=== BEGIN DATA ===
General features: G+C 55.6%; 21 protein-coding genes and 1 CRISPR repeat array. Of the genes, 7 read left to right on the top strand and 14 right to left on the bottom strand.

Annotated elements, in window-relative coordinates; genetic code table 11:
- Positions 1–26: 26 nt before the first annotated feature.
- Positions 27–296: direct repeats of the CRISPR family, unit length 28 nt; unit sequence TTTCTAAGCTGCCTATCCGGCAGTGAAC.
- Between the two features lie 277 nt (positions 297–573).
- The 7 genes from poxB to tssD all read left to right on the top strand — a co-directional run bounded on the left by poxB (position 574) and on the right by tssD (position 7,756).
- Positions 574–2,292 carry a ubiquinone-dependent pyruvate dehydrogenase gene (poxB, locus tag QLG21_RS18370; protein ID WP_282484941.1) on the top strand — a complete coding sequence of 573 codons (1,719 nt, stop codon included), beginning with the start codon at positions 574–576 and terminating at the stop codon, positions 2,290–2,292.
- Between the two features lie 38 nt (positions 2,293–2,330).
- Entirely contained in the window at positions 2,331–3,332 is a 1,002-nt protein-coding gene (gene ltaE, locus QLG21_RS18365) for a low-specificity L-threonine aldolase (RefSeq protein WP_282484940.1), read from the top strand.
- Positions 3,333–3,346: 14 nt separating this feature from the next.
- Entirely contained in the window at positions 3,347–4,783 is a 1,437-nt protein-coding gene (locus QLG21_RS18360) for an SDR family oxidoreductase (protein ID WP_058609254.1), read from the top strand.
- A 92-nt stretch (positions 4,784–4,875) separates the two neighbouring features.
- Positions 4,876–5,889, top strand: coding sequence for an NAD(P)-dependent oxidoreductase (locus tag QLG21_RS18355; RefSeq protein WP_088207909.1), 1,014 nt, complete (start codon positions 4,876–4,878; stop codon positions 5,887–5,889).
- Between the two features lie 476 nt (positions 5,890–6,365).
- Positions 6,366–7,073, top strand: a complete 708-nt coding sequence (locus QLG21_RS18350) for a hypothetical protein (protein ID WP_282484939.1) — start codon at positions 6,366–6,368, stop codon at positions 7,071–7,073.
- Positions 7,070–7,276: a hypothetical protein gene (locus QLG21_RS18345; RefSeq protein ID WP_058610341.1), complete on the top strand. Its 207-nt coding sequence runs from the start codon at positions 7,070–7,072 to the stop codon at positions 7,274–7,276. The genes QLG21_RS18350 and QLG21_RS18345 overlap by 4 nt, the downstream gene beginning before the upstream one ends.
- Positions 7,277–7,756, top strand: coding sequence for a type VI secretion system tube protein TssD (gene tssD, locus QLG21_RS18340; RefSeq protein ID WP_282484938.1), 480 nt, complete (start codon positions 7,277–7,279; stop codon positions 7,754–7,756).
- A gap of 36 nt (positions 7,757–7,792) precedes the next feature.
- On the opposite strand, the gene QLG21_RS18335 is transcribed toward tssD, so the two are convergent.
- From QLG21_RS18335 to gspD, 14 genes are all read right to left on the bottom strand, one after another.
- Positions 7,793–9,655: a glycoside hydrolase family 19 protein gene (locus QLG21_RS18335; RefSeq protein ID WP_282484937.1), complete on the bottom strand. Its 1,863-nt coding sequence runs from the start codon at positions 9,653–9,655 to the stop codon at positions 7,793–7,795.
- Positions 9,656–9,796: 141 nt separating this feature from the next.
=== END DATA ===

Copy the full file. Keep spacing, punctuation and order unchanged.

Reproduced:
General features: G+C 55.6%; 21 protein-coding genes and 1 CRISPR repeat array. Of the genes, 7 read left to right on the top strand and 14 right to left on the bottom strand.

Annotated elements, in window-relative coordinates; genetic code table 11:
- Positions 1–26: 26 nt before the first annotated feature.
- Positions 27–296: direct repeats of the CRISPR family, unit length 28 nt; unit sequence TTTCTAAGCTGCCTATCCGGCAGTGAAC.
- Between the two features lie 277 nt (positions 297–573).
- The 7 genes from poxB to tssD all read left to right on the top strand — a co-directional run bounded on the left by poxB (position 574) and on the right by tssD (position 7,756).
- Positions 574–2,292 carry a ubiquinone-dependent pyruvate dehydrogenase gene (poxB, locus tag QLG21_RS18370; protein ID WP_282484941.1) on the top strand — a complete coding sequence of 573 codons (1,719 nt, stop codon included), beginning with the start codon at positions 574–576 and terminating at the stop codon, positions 2,290–2,292.
- Between the two features lie 38 nt (positions 2,293–2,330).
- Entirely contained in the window at positions 2,331–3,332 is a 1,002-nt protein-coding gene (gene ltaE, locus QLG21_RS18365) for a low-specificity L-threonine aldolase (RefSeq protein WP_282484940.1), read from the top strand.
- Positions 3,333–3,346: 14 nt separating this feature from the next.
- Entirely contained in the window at positions 3,347–4,783 is a 1,437-nt protein-coding gene (locus QLG21_RS18360) for an SDR family oxidoreductase (protein ID WP_058609254.1), read from the top strand.
- A 92-nt stretch (positions 4,784–4,875) separates the two neighbouring features.
- Positions 4,876–5,889, top strand: coding sequence for an NAD(P)-dependent oxidoreductase (locus tag QLG21_RS18355; RefSeq protein WP_088207909.1), 1,014 nt, complete (start codon positions 4,876–4,878; stop codon positions 5,887–5,889).
- Between the two features lie 476 nt (positions 5,890–6,365).
- Positions 6,366–7,073, top strand: a complete 708-nt coding sequence (locus QLG21_RS18350) for a hypothetical protein (protein ID WP_282484939.1) — start codon at positions 6,366–6,368, stop codon at positions 7,071–7,073.
- Positions 7,070–7,276: a hypothetical protein gene (locus QLG21_RS18345; RefSeq protein ID WP_058610341.1), complete on the top strand. Its 207-nt coding sequence runs from the start codon at positions 7,070–7,072 to the stop codon at positions 7,274–7,276. The genes QLG21_RS18350 and QLG21_RS18345 overlap by 4 nt, the downstream gene beginning before the upstream one ends.
- Positions 7,277–7,756, top strand: coding sequence for a type VI secretion system tube protein TssD (gene tssD, locus QLG21_RS18340; RefSeq protein ID WP_282484938.1), 480 nt, complete (start codon positions 7,277–7,279; stop codon positions 7,754–7,756).
- A gap of 36 nt (positions 7,757–7,792) precedes the next feature.
- On the opposite strand, the gene QLG21_RS18335 is transcribed toward tssD, so the two are convergent.
- From QLG21_RS18335 to gspD, 14 genes are all read right to left on the bottom strand, one after another.
- Positions 7,793–9,655: a glycoside hydrolase family 19 protein gene (locus QLG21_RS18335; RefSeq protein ID WP_282484937.1), complete on the bottom strand. Its 1,863-nt coding sequence runs from the start codon at positions 9,653–9,655 to the stop codon at positions 7,793–7,795.
- Positions 9,656–9,796: 141 nt separating this feature from the next.